Recent Solo Exhibitions > Knock on Wood, The Pit, Los Angeles, CA, October 30 - December 18, 2021

The Pit is pleased to present Knock on Wood, the gallery’s first solo exhibition by Joshua Tree-based Ryan Schneider. On view from October 30 – December 18, 2021, with a public reception from 4-7pm on Saturday October 30, this exhibition consists of seven wooden sculptures and two canvases painted with oil pigment sticks. Previously known as a painter, Knock on Wood further establishes Schneider as a skilled colorist while he shifts into sculpture’s potentials for embodiment, both in objecthood and in the artist’s process. Great stamina and physical endur- ance is required as he carves single, 500-pound Torrey Pine logs with chainsaws in his idyllic outdoor-studio setting. In this, site-specificity is embedded in the improvised forms and compositions that borrow as much from Joshua Tree woodlands as early Modernism.

While these sculptures are biomorphic, they procedurally center celebrations of natural environment more than human influence on land- scapes. Schneider’s tools — chainsaw, pigment crayon on raw wood surface — inform angular shaping, and subliminally reference Schneider’s admiration for German Expressionism. Saying hello to wood is a daily joy for Schneider, who’s enchanted by tree spirit mythologies. Celtic traditions, Shinto, Polynesian Tiki, Native American beliefs — all forms of pre-Christian, indigenous nature reverence have reinforced his love of the wilderness he resides in. His relatively new sculptural practice helps him to plug into that sublime “fog” or “blank space” as he calls it, a “gut zone” in which he can express unadulterated fandom for Mother Earth. The rhythmic physicality of his practice, and the forms that are sprung from the wood, harness a primordial human impulse to visually record our existence - an impulse as ancient as cave paintings. These aren’t totem poles evoking religious deities, but they are syncretically totemic, meditative, and in this habit they unabashedly acknowledge the artist’s appreciation for indigenous values as he learns about world cultures and human relationships to the land.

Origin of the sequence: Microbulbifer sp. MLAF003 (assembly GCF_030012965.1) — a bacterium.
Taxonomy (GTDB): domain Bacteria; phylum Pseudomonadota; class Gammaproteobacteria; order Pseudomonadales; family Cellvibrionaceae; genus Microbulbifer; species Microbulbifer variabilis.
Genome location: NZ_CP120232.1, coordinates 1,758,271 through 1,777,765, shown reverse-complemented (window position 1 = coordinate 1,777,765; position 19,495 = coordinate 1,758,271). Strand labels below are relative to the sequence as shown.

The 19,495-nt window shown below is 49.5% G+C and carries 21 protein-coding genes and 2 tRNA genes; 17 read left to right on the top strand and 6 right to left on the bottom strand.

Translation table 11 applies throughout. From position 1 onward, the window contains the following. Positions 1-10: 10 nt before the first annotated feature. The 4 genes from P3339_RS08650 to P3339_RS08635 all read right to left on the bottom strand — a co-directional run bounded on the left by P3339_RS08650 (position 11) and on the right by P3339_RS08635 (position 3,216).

Curiosity is in the driver’s seat as the artworks welcome dialogue about influence (and appropriation) in art history. Adoration is never simple. Schneider’s artworks admit Modernism’s problematic moments to request new spaces for agency and respect. While one may pick up Picasso here, Schneider is also reflecting on his early introductions to art history books found in his hometown in working-class Indiana: Kippenberg- er, Basquiat, Baselitz — all showed the artist wildly colorful paths forward. The line structures and burns following the chainsaw cuts open windows into “three-dimensional painting” as Schneider adds color. His sculptures always have a face, but are “forms with faces” rather than caricatures or symbolic representations. Schneider’s gratitude towards nature has led him into direct conversation with trees, as he continues to discover their gifts.

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